In the future, there will be significantly more elderly immigrants with dementia, and by 2040 as much as 67 per cent of the older immigrants will be from non-Western countries. This provides a number of challenges in the health services and care sector.

The Migration School is the largest training in the care of minority groups in Scandinavia and the first research projet in Europe which has focused on diagnostic methods associated with dementia. It writes the Capital Region in a press release.

Doctors and caregivers in dementia often face a number of challenges in working with people with a cultural and linguistic background far from the Danish.

Neuropsychologist Rune Nielsen PhD, of the National Dementia Research Center and head of the Danish part of the project, explains:

First, older immigrants are generally less likely to seek medical advice in connection with memory problems. Second, the health care sector often has difficulty diagnosing those who do seek help because of language and cultural barriers. And thirdly, Denmark has no special care services that meet the often different needs of elderly immigrants who actually are given a dementia diagnosis.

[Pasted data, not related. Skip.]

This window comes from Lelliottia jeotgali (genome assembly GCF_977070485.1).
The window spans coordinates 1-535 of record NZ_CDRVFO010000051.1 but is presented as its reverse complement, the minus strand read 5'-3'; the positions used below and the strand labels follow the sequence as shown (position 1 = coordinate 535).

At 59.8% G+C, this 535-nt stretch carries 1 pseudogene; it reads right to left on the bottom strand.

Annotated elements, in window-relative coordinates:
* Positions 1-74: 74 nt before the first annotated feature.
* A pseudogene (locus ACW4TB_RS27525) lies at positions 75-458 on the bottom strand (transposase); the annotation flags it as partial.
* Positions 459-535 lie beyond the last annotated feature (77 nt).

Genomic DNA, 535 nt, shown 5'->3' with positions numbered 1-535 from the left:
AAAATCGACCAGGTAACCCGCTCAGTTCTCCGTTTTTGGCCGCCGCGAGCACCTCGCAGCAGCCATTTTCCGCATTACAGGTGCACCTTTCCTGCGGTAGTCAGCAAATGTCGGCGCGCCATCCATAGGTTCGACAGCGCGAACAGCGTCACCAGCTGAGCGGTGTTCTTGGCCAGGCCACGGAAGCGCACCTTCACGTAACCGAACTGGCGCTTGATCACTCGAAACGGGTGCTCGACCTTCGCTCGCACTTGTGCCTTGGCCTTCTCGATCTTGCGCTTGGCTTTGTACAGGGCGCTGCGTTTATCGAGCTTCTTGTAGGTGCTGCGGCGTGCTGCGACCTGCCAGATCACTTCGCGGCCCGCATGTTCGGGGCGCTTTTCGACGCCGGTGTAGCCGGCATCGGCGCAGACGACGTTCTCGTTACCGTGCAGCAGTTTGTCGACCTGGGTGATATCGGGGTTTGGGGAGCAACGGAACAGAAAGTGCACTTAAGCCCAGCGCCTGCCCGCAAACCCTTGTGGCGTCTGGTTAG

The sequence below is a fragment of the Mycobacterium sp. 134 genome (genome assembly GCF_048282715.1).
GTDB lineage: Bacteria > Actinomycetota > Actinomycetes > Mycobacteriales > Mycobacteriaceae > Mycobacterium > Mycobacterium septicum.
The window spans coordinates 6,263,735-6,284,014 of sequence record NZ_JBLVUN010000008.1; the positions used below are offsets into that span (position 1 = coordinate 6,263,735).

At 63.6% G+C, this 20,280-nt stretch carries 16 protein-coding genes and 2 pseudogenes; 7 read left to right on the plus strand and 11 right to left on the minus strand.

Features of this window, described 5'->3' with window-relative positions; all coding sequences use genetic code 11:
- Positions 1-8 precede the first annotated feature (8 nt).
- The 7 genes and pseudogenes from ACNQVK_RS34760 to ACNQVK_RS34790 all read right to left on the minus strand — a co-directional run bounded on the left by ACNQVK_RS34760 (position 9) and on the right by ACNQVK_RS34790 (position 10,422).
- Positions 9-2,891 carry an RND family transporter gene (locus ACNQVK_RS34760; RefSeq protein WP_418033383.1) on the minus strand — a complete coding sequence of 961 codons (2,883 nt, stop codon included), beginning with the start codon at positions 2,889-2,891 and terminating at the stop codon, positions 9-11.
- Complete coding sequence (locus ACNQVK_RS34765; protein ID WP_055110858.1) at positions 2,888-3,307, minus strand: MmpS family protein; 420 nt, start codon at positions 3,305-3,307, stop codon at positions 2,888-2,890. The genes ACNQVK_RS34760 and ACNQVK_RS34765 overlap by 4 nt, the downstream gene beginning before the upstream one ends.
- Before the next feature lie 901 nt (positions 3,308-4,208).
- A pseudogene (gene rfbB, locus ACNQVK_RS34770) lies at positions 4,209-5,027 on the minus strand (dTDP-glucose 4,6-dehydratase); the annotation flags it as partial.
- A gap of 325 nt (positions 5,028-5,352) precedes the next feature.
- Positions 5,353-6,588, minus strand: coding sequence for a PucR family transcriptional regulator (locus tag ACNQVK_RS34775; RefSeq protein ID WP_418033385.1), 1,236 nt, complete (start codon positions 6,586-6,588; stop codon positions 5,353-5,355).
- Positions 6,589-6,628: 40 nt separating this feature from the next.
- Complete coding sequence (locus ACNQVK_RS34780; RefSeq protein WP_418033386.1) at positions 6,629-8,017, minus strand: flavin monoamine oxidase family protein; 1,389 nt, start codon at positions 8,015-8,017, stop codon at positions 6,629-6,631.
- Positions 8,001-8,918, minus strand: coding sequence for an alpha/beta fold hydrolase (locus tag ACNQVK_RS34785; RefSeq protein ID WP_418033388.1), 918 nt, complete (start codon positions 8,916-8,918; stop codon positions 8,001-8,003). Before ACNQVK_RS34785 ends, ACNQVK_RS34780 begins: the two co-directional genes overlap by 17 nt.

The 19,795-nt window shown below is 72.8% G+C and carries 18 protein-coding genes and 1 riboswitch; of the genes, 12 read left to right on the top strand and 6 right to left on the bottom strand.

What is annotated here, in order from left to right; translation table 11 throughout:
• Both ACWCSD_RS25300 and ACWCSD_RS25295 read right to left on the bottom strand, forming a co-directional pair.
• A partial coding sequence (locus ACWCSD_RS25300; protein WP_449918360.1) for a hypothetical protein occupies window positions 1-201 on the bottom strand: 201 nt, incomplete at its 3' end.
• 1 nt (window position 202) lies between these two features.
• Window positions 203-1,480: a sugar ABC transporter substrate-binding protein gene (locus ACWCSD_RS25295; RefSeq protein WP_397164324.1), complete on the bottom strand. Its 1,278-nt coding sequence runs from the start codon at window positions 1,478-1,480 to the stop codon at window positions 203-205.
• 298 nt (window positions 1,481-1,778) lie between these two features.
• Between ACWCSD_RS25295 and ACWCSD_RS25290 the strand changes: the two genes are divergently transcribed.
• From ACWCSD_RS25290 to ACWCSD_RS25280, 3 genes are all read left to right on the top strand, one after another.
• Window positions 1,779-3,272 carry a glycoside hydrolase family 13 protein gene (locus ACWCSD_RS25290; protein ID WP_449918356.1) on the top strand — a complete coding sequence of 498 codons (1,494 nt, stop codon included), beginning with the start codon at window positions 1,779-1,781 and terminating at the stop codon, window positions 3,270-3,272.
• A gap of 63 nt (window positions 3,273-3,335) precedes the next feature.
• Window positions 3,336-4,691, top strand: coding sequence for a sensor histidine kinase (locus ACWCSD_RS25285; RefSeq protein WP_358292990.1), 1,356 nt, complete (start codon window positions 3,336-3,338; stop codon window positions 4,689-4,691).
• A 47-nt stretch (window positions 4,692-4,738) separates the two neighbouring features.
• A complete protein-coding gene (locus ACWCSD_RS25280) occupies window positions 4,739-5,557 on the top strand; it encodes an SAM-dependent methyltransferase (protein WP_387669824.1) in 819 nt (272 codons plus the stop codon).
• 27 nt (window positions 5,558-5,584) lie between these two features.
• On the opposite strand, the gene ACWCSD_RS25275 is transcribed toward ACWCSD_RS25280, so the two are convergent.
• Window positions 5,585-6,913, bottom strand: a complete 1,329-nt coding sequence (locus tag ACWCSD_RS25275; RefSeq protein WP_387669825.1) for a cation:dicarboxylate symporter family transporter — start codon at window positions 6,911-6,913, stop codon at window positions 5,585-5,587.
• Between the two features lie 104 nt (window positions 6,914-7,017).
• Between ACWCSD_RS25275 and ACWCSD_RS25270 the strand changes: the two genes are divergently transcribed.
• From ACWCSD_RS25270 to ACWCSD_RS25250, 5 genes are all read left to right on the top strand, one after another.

Memory Failure is a natural part of aging

The reason why immigrants are less likely than other citizens to seek help if memory fails is partly due to the lack of general knowledge about dementia, and partly due to many viewing dementia as a shameful disease that you do not talk about.

There is a lot of work in raising awareness about what dementia is and that there is help at hand. We assume that only about 10 per cent of the expected number of immigrants with dementia are actually being diagnosed by a doctor. In other words, there are many who go around without getting the help they need, says Rune Nielsen.

Diagnostic tools are suitable only for Danish language and culture

The few immigrants who seek medical assistance risk a worse clinical investigation than patients with the Danish language and cultural background. The result is often less accurate diagnosis.